Leaves are on the ground, pumpkin spice is in the air and football has started
Fall is here and contributor Eric Biege is back to enlighten you on the finer points of watching football in a manner that hides the fact that haven’t done anything athletic since your high school glory days. Despite the fact that you’re a NARP for life now, the following guide should help you hide that long enough to hang with the boys for a few hours on Sunday without looking like your only letter was from ultimate frisbee.
It’s Sunday afternoon and the girl you’ve been seeing for a few weeks invites you to go watch football with her family
You’re pretty in to this girl, running out of time to lock something down before winter and thus need to make a good impression with her family. On the way to the bar she explains that her dad is the all-time leading rusher for your local state college and her brothers recently finished four year careers there as well. Odds are that if you’re reading this article, you don’t know shit about football compared to these gentleman. A few mistimed comments during the game and you’ll be waving goodbye to your new lady friend as you prep to spend the holidays with Pamela Handerson. On the flip, if you can impress the boys with some football knowledge, you’ll show her you can hang and show them you’re not a complete Chad.
The Seven Commandments of Watching Football Like a Legend:
- Stop talking ten seconds before the ball is snapped and take your full attention to the game. This will show that you care about football and are intent on watching the game. No one cares that your friend’s friend tried out for Jaguars in 2014.
- Never say things like “catch the ball”, “he’s gotta make that play”, “he sucks” or any other derogatory comment about players or play calling. When you can successfully guard a professional athlete running a 4.3 40 yard dash, making a speed cut and leap 37 inches in the air to catch a ball moving 60 mph, then you can be slightly more critical. Until then, shut the fuck up. Please note that this rule doesn’t apply to kickers.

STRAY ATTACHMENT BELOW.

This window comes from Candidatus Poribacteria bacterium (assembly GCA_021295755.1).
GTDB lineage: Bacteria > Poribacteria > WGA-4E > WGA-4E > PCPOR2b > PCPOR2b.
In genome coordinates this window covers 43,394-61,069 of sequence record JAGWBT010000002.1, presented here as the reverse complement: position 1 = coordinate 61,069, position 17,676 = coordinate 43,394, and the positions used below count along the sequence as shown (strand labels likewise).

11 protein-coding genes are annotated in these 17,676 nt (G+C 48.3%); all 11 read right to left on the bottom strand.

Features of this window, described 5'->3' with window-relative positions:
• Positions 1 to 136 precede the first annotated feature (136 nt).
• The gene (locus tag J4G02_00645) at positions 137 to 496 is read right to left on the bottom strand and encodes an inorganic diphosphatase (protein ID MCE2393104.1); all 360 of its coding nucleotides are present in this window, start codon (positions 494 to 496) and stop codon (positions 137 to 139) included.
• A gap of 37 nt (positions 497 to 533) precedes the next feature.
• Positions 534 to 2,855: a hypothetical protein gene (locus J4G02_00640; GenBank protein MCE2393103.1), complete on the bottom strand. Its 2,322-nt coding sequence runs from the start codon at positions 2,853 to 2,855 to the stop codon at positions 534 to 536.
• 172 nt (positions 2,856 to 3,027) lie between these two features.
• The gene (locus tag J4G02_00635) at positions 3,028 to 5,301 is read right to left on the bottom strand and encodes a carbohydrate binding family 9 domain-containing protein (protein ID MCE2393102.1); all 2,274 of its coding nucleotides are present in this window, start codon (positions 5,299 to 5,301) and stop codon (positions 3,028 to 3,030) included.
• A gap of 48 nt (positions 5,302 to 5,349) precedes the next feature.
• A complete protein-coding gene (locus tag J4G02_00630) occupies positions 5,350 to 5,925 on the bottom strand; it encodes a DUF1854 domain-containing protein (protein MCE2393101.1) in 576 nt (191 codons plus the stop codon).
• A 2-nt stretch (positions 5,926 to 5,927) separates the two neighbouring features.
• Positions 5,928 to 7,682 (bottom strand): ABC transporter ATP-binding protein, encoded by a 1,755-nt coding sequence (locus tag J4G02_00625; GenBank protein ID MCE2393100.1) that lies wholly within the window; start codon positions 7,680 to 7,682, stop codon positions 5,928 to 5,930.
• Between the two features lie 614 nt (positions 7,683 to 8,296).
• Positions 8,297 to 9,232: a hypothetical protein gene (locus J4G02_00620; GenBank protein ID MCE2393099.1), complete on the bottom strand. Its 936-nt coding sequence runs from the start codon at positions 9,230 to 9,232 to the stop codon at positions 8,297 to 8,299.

- Occasionally compliment players on great plays, it shows you have an appreciation for the difficulty and complexity of the game. Just occasionally though. No one wants to watch you waive your pompoms and hit high kicks in a mini-skirt.
- When complimenting a specific player, say things that show you have some comprehensive football knowledge. Instead of “nice catch,” “good pass,” or “sweet run,” drop some actual knowledge and try to get a head turn. When a defensive back makes a great play, say something like “he has great footwork.” Or when a defensive lineman fires off the ball and blows by an offensive lineman for a sack, “god that guy has an incredible get off.” Talk about a players footwork, vision, or pad level to earn some credibility.
- When her family asks if you played the game, don’t ramble on with a bunch of woulda, shoulda, coulda bullshit. Make a light-hearted joke about your short career and move on. For example: “Man I wish, what I lacked in size I made up for by being slow, I love the game though.”
- Wait for commercial breaks to go to the bathroom, get another beer, or engage in extended conversation. And don’t talk during player or coach interviews. Nothing is more interesting than Erin Andrews.
- Unless her five year old nephew came along, don’t ask anyone who their favorite player is.
Separation is in the preparation. Hop on Google and find out where the starting quarterback, running back, wide reciver, middle linebacker, safety, and/or corner went to college. Pick a statistical category from the previous season and remember it. Hold back and don’t just whip it out randomly. Wait to see if it comes up in conversation (it will), slip it in low key and then fade back out into the background.
If you can make it through today and prove to her family you’re not a sackless chump, then you have a pretty good chance of tapping into this girls freak genetic pool!